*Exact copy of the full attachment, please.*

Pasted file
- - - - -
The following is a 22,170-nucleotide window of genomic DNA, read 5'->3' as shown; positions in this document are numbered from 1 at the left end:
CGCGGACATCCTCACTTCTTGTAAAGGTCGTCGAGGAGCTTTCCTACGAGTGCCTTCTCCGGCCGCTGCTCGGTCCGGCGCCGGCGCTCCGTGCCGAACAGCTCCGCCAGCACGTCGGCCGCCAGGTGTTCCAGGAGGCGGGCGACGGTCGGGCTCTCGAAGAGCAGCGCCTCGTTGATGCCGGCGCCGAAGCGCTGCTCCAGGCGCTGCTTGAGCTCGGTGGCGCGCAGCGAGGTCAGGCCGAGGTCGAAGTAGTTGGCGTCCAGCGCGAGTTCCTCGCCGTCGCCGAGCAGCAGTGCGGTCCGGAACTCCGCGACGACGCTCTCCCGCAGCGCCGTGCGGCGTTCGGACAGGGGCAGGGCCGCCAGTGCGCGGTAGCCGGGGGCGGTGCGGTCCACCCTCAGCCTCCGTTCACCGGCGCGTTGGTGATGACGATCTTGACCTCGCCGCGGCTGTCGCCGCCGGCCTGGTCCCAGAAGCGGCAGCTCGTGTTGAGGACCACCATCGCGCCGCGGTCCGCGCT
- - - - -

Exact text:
The following is a 22,170-nucleotide window of genomic DNA, read 5'->3' as shown; positions in this document are numbered from 1 at the left end:
CGCGGACATCCTCACTTCTTGTAAAGGTCGTCGAGGAGCTTTCCTACGAGTGCCTTCTCCGGCCGCTGCTCGGTCCGGCGCCGGCGCTCCGTGCCGAACAGCTCCGCCAGCACGTCGGCCGCCAGGTGTTCCAGGAGGCGGGCGACGGTCGGGCTCTCGAAGAGCAGCGCCTCGTTGATGCCGGCGCCGAAGCGCTGCTCCAGGCGCTGCTTGAGCTCGGTGGCGCGCAGCGAGGTCAGGCCGAGGTCGAAGTAGTTGGCGTCCAGCGCGAGTTCCTCGCCGTCGCCGAGCAGCAGTGCGGTCCGGAACTCCGCGACGACGCTCTCCCGCAGCGCCGTGCGGCGTTCGGACAGGGGCAGGGCCGCCAGTGCGCGGTAGCCGGGGGCGGTGCGGTCCACCCTCAGCCTCCGTTCACCGGCGCGTTGGTGATGACGATCTTGACCTCGCCGCGGCTGTCGCCGCCGGCCTGGTCCCAGAAGCGGCAGCTCGTGTTGAGGACCACCATCGCGCCGCGGTCCGCGCT